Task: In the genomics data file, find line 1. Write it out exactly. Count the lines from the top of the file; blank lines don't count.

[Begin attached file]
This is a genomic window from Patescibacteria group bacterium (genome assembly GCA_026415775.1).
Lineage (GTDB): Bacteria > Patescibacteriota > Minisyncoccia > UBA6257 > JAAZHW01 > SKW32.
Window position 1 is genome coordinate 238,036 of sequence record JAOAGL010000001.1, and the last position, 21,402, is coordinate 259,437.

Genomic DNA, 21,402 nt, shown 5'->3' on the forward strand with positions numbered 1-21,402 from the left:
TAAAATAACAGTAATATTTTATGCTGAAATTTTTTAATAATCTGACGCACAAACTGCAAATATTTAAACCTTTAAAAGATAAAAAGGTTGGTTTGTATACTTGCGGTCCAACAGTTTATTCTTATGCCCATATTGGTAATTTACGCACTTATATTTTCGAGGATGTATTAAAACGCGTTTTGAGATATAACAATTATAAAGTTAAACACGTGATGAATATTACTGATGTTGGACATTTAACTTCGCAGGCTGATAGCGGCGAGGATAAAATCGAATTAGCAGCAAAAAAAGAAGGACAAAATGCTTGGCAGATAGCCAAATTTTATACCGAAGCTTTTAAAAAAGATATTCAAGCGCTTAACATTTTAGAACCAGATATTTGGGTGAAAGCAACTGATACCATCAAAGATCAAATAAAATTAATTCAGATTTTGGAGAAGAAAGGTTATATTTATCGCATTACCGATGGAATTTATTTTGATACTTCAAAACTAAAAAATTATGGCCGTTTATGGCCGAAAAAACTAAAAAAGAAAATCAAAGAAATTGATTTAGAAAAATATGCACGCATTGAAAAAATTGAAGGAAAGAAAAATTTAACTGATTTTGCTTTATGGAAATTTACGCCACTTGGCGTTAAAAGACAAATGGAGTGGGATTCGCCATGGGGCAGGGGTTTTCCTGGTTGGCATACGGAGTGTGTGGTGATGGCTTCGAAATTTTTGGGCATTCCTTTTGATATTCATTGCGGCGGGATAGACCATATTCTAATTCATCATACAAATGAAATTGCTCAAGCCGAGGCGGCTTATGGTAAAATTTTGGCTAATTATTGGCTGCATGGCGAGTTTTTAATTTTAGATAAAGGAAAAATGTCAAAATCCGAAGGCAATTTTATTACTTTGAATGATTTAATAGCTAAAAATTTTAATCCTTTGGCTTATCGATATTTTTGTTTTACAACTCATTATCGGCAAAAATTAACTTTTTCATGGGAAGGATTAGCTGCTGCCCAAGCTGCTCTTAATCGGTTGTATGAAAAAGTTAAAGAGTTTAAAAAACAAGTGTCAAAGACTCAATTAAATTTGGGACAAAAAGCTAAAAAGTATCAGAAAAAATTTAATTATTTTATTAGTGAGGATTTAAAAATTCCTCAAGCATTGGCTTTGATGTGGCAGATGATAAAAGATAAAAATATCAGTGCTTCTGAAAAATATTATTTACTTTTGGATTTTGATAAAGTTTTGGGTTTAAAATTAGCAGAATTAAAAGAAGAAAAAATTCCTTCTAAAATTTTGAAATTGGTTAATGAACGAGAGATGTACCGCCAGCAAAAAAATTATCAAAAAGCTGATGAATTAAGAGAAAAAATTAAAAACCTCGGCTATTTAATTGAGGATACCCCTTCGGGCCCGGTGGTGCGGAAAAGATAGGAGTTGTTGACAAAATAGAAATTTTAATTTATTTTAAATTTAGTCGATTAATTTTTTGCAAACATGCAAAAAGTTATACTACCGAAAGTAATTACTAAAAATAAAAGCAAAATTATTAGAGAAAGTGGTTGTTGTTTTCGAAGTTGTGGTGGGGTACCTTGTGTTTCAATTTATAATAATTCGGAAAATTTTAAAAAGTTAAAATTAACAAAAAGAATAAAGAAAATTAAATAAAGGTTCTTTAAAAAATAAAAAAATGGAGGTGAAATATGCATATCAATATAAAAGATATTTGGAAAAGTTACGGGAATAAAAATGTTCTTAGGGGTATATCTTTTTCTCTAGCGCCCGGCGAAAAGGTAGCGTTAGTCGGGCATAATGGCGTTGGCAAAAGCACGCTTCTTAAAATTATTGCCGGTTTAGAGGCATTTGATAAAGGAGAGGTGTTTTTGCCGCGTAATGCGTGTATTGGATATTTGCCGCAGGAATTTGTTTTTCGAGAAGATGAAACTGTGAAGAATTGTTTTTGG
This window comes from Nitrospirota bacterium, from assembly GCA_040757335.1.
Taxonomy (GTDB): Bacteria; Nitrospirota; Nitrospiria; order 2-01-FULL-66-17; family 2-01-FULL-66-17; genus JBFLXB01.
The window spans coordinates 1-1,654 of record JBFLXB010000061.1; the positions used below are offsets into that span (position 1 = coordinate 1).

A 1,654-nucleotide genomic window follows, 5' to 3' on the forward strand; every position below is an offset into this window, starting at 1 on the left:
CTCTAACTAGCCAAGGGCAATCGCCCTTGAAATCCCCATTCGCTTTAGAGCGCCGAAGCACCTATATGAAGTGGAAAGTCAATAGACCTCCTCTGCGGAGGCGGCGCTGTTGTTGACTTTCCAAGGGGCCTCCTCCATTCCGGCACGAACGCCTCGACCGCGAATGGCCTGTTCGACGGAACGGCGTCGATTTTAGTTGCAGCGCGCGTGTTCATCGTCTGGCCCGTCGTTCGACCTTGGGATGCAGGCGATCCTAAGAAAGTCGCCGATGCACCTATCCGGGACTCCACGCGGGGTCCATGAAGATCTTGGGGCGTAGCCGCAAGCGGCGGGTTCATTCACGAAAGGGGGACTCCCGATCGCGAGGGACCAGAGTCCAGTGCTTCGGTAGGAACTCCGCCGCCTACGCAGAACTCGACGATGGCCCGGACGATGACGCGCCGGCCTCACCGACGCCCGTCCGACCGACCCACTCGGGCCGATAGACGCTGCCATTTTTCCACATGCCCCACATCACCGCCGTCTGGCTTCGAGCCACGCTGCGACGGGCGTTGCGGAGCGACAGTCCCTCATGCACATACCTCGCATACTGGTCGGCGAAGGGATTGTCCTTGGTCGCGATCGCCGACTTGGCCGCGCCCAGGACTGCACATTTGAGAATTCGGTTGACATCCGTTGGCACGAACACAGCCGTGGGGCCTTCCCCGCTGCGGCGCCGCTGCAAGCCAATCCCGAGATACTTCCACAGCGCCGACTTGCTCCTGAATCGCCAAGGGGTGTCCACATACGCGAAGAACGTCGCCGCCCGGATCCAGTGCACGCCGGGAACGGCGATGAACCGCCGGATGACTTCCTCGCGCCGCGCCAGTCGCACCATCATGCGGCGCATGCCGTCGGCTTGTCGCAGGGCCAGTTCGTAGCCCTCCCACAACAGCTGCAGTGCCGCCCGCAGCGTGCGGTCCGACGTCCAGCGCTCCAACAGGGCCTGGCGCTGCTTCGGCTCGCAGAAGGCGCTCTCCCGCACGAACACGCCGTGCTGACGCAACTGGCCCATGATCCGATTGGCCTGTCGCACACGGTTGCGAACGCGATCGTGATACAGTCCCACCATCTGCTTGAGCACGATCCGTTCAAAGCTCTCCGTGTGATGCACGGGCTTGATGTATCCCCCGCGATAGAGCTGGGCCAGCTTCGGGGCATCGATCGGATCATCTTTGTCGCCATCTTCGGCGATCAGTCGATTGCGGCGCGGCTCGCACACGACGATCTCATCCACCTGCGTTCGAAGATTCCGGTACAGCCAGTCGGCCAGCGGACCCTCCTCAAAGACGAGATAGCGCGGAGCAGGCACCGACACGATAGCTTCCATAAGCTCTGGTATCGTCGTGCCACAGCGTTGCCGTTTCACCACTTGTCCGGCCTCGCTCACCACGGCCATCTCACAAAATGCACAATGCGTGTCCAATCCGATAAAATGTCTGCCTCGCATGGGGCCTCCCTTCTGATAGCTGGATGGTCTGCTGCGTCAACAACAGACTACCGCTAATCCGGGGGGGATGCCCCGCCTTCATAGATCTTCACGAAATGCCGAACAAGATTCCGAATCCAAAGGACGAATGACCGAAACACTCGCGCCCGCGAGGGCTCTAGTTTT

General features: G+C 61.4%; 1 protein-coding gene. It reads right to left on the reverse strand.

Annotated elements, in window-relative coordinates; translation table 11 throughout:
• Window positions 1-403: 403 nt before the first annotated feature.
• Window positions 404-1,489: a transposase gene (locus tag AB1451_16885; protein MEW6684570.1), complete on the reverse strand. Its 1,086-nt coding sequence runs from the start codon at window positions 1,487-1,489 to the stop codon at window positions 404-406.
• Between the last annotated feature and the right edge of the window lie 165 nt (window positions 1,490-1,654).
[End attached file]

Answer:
This is a genomic window from Patescibacteria group bacterium (genome assembly GCA_026415775.1).